Taxi for Pablo Andujar! James Ward marches on
Glenn Moore is Football Editor for The Independent and a Uefa B licence holder. Glenn has worked for the Independent newspapers since 1993, initially as cricket correspondent of the Independent on Sunday, subsequently as football correspondent of The Independent before becoming football editor in 2004.
Wednesday 27 June 2012
"South of the River guv? Love to." Certainly if the journey is to Wimbledon, to see the Euston cab-drivers' son James Ward win a second-round place at Wimbledon for the first time.
The 25-year-old Davis Cup player showed resilience and talent to defeat the world No 36, Spain's Pablo Andujar, 4-6, 6-0, 3-6, 6-3, 6-3. Ward will now play the American No 10 seed, Mardy Fish.
Yesterday's opponent was a year older and 137 places higher up the rankings than Ward but the grass surface was a leveller. Andujar had lost in the opening round on two previous visits to SW19, so one of these men would be going into uncharted territory.
The lean and wiry Ward lost a closely-contested first set by a break but then swept Andujar away to take the second 6-0 in 21 minutes. The Spaniard rallied to win the third 6-3 but Ward responded again, producing an ace when he needed it to serve out in the fourth.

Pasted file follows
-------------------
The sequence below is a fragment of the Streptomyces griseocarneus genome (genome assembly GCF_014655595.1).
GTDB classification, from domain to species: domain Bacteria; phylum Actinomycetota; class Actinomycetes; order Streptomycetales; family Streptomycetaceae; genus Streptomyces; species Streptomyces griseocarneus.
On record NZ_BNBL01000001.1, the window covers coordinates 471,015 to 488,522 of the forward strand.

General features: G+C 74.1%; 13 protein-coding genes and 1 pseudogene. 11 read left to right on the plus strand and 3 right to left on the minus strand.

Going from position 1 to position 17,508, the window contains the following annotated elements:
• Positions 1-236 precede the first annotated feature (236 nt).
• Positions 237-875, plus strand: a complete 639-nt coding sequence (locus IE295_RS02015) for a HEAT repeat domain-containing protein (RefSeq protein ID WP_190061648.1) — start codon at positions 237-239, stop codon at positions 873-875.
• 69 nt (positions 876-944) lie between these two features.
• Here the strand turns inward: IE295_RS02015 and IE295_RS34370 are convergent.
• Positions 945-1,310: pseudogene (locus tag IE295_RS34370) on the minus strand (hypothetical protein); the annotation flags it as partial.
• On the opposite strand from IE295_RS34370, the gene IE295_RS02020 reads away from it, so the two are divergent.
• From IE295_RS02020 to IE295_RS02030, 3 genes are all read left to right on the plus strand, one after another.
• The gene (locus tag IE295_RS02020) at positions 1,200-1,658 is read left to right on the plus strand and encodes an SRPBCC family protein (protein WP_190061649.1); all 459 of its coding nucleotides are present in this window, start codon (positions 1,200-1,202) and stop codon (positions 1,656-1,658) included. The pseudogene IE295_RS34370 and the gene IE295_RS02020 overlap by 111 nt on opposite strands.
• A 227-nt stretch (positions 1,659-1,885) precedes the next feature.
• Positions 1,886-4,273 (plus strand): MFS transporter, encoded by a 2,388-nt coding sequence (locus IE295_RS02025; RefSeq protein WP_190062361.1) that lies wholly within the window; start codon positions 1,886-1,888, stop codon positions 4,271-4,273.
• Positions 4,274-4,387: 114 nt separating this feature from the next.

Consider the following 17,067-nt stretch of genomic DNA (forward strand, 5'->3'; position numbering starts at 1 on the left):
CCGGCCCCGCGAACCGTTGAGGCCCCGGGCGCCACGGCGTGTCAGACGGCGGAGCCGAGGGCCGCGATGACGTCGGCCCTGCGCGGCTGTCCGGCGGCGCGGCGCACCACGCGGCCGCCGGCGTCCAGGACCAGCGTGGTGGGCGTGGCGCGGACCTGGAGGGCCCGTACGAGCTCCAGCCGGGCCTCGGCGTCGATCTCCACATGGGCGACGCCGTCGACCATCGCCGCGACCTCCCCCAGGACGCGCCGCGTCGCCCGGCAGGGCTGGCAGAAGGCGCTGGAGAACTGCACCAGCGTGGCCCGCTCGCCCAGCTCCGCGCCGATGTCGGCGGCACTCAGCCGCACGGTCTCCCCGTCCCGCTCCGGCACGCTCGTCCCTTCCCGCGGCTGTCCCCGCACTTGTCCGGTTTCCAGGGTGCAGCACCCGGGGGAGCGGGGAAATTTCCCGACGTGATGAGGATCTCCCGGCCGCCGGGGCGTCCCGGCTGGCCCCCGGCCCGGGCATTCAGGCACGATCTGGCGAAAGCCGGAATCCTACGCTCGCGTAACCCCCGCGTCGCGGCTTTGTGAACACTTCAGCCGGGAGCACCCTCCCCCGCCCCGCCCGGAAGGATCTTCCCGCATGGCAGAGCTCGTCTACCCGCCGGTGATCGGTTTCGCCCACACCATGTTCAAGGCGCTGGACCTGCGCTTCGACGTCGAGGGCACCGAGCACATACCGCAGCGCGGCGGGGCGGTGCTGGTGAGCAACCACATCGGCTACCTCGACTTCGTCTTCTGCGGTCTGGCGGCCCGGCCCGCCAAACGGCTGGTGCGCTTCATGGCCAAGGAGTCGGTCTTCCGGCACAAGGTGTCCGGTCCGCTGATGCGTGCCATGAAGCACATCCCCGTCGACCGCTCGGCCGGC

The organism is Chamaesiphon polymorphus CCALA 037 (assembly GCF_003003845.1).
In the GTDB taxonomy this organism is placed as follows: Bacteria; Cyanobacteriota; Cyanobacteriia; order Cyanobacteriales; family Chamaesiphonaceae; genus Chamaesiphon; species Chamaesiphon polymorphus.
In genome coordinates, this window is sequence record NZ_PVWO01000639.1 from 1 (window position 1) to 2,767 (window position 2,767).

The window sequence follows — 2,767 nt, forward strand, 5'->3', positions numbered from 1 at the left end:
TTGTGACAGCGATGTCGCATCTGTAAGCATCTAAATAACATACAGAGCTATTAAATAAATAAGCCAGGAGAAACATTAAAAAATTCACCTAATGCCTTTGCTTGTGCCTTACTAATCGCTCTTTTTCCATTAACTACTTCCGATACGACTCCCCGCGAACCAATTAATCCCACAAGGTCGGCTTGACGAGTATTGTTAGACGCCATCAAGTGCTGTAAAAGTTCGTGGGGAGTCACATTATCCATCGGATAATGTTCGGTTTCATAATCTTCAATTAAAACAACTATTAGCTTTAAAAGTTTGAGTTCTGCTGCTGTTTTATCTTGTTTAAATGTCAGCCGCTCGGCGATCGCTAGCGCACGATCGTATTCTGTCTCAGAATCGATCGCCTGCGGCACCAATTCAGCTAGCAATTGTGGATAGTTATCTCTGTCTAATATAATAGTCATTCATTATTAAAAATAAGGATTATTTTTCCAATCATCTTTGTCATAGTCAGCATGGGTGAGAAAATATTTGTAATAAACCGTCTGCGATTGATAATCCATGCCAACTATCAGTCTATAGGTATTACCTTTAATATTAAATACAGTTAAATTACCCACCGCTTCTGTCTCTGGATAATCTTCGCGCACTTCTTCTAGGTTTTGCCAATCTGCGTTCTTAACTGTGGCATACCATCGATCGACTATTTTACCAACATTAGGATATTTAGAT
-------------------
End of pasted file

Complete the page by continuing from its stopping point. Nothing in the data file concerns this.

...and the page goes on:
Ward had not previously gone the full distance in a Grand Slam match but he had five-set experience in the Davis Cup, notably in the fabled Wimbledon play-off of 2009 when the then-Davis Cup captain, John Lloyd, decided that players had to compete for wild cards. Ward and Chris Eaton duelled for six hours and 40 minutes before Eaton prevailed 21-19 in the final set.
In preparation, perhaps, for another marathon yesterday, both players took extended comfort breaks before the fifth set. The interruption seemed to affect Ward as he quickly slipped to a 3-0 deficit. Amid rising tension and with both players irked by line calls, he pulled back to 3-3.
There followed an exchange in Spanish to which the umpire took exception – until Ward, who spent several years training in Valencia, explained that he had been asking Andujar "if he was OK", the Spaniard having slipped to do the splits at a crucial point.
Ward proceeded to break again and hold serve and he then took the set and the match with a sixth consecutive game – a demoralised Andujar double-faulted on Ward's first match point.
Yesterday the Wimbledon website had a blank space and the legend "photo not available" on its page for Ward. They may be able to find a picture of him now, as a lot more people now know what he looks like. Should he go on to defeat Fish, Ward's days of anonymity will be over.
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